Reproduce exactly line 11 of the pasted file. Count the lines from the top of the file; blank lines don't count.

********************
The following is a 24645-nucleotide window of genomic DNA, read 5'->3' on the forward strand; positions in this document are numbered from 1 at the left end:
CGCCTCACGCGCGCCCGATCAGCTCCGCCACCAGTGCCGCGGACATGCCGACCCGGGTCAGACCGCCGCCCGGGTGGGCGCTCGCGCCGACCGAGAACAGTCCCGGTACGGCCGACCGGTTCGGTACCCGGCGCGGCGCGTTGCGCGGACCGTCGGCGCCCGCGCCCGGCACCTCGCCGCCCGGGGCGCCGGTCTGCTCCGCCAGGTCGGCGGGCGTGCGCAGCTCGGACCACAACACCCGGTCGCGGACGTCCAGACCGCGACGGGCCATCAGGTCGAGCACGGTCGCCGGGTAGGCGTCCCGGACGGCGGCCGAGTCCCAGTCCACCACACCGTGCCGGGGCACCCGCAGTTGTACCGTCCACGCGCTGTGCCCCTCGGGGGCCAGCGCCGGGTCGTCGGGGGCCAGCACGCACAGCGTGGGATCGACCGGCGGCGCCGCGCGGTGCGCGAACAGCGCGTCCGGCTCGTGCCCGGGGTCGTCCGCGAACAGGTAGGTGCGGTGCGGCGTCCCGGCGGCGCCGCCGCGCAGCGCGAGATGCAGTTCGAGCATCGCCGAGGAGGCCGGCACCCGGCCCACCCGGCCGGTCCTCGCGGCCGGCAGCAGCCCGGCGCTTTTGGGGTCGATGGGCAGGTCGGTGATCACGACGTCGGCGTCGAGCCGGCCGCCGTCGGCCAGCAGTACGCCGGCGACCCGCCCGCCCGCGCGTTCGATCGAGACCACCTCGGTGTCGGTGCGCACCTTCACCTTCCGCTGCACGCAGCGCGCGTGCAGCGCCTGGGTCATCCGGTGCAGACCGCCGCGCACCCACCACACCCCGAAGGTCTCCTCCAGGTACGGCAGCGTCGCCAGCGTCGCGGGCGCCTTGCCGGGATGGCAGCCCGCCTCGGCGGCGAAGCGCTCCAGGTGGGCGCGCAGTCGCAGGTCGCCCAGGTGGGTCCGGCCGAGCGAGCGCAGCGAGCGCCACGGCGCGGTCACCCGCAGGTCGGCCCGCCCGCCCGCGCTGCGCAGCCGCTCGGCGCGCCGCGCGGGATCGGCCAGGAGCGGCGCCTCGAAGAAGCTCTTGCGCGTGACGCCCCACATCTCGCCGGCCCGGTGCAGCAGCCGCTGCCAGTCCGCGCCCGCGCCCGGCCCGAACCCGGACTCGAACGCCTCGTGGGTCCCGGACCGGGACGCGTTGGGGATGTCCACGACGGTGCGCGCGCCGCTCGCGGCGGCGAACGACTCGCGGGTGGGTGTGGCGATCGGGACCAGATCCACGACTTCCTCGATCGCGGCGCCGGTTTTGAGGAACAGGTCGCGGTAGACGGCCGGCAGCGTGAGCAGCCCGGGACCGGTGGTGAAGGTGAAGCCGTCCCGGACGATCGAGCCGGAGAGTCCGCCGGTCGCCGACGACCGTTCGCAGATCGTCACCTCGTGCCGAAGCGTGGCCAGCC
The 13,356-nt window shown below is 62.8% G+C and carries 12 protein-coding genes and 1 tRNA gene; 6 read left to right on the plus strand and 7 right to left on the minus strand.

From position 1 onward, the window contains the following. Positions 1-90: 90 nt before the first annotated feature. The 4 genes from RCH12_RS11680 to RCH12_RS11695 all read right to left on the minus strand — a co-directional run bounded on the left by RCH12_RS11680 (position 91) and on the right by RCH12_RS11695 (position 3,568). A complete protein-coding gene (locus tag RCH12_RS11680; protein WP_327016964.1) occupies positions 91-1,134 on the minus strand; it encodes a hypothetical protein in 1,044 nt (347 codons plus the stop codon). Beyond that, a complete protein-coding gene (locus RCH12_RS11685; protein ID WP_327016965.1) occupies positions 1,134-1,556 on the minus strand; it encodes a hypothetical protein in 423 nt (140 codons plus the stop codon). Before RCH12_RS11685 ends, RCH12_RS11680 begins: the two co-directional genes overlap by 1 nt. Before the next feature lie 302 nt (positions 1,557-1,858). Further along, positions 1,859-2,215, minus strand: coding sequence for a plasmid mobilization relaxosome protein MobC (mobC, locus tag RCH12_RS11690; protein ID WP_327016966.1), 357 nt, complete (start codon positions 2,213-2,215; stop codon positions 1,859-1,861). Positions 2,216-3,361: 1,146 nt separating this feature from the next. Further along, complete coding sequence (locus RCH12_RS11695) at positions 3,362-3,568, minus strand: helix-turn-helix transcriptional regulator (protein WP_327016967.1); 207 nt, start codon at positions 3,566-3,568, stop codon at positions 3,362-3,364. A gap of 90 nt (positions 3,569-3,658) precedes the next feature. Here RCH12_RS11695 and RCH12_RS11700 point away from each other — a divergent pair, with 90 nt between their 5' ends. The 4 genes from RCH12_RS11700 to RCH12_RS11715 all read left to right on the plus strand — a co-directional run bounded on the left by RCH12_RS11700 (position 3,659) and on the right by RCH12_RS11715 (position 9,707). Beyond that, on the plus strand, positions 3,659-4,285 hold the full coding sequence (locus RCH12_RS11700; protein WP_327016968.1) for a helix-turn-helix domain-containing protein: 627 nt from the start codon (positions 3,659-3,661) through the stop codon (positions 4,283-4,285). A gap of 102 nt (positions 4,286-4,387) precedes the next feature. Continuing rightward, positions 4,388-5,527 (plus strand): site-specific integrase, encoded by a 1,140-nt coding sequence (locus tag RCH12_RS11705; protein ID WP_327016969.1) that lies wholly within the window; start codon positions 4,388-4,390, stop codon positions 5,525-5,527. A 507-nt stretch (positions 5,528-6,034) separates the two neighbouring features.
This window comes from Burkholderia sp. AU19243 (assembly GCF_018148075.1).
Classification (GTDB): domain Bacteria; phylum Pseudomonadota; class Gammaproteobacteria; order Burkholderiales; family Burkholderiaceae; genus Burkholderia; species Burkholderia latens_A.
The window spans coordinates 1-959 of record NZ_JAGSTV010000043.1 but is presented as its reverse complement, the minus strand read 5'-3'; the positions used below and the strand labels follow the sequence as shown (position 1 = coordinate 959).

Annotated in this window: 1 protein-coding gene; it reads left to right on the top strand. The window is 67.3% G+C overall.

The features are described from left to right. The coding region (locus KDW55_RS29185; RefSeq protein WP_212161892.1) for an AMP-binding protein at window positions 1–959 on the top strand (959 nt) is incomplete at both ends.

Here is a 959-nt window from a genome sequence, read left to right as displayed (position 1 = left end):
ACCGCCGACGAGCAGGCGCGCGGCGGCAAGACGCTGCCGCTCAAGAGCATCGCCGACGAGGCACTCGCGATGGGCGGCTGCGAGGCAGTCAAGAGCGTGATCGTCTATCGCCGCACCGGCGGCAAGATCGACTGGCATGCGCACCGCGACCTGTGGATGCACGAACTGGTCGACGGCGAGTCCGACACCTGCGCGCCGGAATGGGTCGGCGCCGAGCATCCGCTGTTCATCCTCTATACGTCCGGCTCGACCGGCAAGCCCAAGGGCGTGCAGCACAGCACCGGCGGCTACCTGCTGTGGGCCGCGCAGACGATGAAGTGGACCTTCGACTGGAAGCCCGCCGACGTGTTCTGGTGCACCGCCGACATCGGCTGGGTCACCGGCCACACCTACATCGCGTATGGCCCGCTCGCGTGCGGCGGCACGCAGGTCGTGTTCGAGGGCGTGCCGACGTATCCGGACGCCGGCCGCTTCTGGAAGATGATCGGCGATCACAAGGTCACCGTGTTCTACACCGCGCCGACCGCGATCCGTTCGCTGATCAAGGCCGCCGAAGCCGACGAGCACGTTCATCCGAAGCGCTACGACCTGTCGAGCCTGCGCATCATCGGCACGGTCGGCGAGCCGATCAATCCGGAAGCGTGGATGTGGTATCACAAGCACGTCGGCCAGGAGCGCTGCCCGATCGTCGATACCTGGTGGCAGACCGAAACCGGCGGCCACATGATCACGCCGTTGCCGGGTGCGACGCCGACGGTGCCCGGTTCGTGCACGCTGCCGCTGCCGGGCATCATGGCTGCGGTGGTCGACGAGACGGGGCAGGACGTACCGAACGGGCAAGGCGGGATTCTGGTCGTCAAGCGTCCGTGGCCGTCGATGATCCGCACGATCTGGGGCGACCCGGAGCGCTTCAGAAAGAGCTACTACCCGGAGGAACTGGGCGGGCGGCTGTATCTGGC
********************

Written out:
ACCGCCGACGAGCAGGCGCGCGGCGGCAAGACGCTGCCGCTCAAGAGCATCGCCGACGAGGCACTCGCGATGGGCGGCTGCGAGGCAGTCAAGAGCGTGATCGTCTATCGCCGCACCGGCGGCAAGATCGACTGGCATGCGCACCGCGACCTGTGGATGCACGAACTGGTCGACGGCGAGTCCGACACCTGCGCGCCGGAATGGGTCGGCGCCGAGCATCCGCTGTTCATCCTCTATACGTCCGGCTCGACCGGCAAGCCCAAGGGCGTGCAGCACAGCACCGGCGGCTACCTGCTGTGGGCCGCGCAGACGATGAAGTGGACCTTCGACTGGAAGCCCGCCGACGTGTTCTGGTGCACCGCCGACATCGGCTGGGTCACCGGCCACACCTACATCGCGTATGGCCCGCTCGCGTGCGGCGGCACGCAGGTCGTGTTCGAGGGCGTGCCGACGTATCCGGACGCCGGCCGCTTCTGGAAGATGATCGGCGATCACAAGGTCACCGTGTTCTACACCGCGCCGACCGCGATCCGTTCGCTGATCAAGGCCGCCGAAGCCGACGAGCACGTTCATCCGAAGCGCTACGACCTGTCGAGCCTGCGCATCATCGGCACGGTCGGCGAGCCGATCAATCCGGAAGCGTGGATGTGGTATCACAAGCACGTCGGCCAGGAGCGCTGCCCGATCGTCGATACCTGGTGGCAGACCGAAACCGGCGGCCACATGATCACGCCGTTGCCGGGTGCGACGCCGACGGTGCCCGGTTCGTGCACGCTGCCGCTGCCGGGCATCATGGCTGCGGTGGTCGACGAGACGGGGCAGGACGTACCGAACGGGCAAGGCGGGATTCTGGTCGTCAAGCGTCCGTGGCCGTCGATGATCCGCACGATCTGGGGCGACCCGGAGCGCTTCAGAAAGAGCTACTACCCGGAGGAACTGGGCGGGCGGCTGTATCTGGC